The ‘Fiscal Cliff’ Opportunity
October 2, 2012
Bruce Bartlett held senior policy roles in the Reagan and George H.W. Bush administrations and served on the staffs of Representatives Jack Kemp and Ron Paul. He is the author of “The Benefit and the Burden: Tax Reform — Why We Need It and What It Will Take.”
With polls consistently showing a steady lead for Barack Obama in the presidential race, it’s not too soon to start thinking about what he will do the day after the election. In particular, what will be done about the looming “fiscal cliff,” which begins on Jan. 1, when previously enacted spending cuts and tax increases take effect.
These automatic tax increases and spending cuts will reduce the budget deficit by about $600 billion next year if all of them are allowed to take effect. This fiscal tightening is equal to about 4 percent of the gross domestic product, and the Congressional Budget Office estimates that it will reduce G.D.P. growth by an equal amount next year. There is evidence that the fiscal cliff is already affecting business investment spending, slowing economic growth.
Dealing with the fiscal cliff will undoubtedly be the principal item of business when Congress returns for a lame-duck session. Talks between the administration and Congressional leaders have already begun but have been hampered by questions about who will be president in January, as well as which party will control the House and Senate.
Although it appears that the Republicans will retain control of the House while Democrats’ prospects of continuing to have a Senate majority have improved, the majority margins are likely to narrow. This could be a particular problem in the House, where Representative John Boehner of Ohio, the speaker, has never had a firm hold on power because he is viewed with suspicion by the G.O.P.’s Tea Party wing.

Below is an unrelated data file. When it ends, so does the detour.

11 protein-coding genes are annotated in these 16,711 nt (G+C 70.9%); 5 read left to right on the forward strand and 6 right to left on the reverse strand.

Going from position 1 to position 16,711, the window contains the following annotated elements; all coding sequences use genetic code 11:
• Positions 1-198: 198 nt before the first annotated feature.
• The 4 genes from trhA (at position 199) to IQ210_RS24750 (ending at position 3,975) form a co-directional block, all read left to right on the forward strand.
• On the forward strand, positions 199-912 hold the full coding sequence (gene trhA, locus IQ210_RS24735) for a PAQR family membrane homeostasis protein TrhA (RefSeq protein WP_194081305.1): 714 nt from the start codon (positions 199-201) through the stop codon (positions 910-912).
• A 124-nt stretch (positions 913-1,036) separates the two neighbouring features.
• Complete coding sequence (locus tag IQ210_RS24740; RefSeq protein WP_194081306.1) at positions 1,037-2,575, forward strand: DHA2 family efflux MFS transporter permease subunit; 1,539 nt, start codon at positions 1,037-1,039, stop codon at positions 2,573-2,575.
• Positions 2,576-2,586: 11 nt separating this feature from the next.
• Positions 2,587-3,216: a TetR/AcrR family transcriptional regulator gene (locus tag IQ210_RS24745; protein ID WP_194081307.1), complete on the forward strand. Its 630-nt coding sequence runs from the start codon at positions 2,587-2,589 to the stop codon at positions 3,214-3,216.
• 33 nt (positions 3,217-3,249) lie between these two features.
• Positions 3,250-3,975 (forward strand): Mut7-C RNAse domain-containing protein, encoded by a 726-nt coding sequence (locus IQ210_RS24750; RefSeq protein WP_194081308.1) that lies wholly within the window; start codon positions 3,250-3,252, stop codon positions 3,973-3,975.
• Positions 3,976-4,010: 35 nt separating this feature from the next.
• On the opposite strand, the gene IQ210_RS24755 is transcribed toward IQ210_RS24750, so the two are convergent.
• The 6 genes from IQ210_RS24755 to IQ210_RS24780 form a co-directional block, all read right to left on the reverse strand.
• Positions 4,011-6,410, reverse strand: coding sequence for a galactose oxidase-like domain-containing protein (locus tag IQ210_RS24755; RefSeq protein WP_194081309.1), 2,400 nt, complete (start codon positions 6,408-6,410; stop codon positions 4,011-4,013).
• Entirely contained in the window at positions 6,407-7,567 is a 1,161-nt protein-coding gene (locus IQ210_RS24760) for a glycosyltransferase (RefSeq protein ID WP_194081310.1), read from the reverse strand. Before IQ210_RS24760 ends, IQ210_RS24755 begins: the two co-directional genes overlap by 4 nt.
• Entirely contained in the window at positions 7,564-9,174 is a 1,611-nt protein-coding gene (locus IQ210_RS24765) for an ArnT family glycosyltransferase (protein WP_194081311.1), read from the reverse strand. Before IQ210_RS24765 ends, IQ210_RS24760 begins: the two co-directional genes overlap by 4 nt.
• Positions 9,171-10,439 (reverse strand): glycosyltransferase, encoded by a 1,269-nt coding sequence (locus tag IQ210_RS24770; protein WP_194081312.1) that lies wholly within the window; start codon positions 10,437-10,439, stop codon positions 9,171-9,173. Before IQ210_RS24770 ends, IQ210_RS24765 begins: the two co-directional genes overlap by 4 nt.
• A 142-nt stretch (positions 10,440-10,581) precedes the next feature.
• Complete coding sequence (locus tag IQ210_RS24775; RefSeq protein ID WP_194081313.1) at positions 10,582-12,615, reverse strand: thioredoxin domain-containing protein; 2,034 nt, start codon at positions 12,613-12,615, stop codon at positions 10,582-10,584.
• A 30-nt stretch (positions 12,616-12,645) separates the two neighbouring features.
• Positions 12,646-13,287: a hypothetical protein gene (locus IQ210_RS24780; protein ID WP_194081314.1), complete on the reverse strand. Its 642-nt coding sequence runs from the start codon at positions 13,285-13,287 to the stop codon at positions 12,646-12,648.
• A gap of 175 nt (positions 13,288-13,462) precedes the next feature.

The budget analyst Stan Collender speculates that Mr. Boehner will be on a short leash during the lame-duck session as the Tea Party tries to maintain influence after a disappointing election. This means that Mr. Boehner will have little scope to negotiate with Democrats on a compromise that would forestall the fiscal cliff, making it likely that the fiscal cliff measures will begin as scheduled.
The two primary sticking points are taxes and military spending. President Obama is insisting that the Bush tax cuts not be extended for those with incomes over $250,000. For them, the top tax rate would rise to 39.6 percent — what it was during the Clinton administration — from 35 percent. The administration would also like to raise the maximum tax rate on dividends and capital gains to 20 percent for upper-income taxpayers, from 15 percent currently.
Republicans are adamantly opposed to any increase in taxes for anyone, but especially the wealthy, whom they universally view as “job creators,” even if all they do is cash dividend checks on inherited stocks. But Republicans are even more concerned about impending cuts to military spending, which they agreed to last summer as part of the deal to raise the debt ceiling.
Both Mitt Romney and Paul D. Ryan have repeatedly denounced the programmed $600 billion cut (over nine years) in military spending that will begin next year — which the vast majority of House Republicans, including Mr. Ryan, voted for last year — saying it will endanger national security.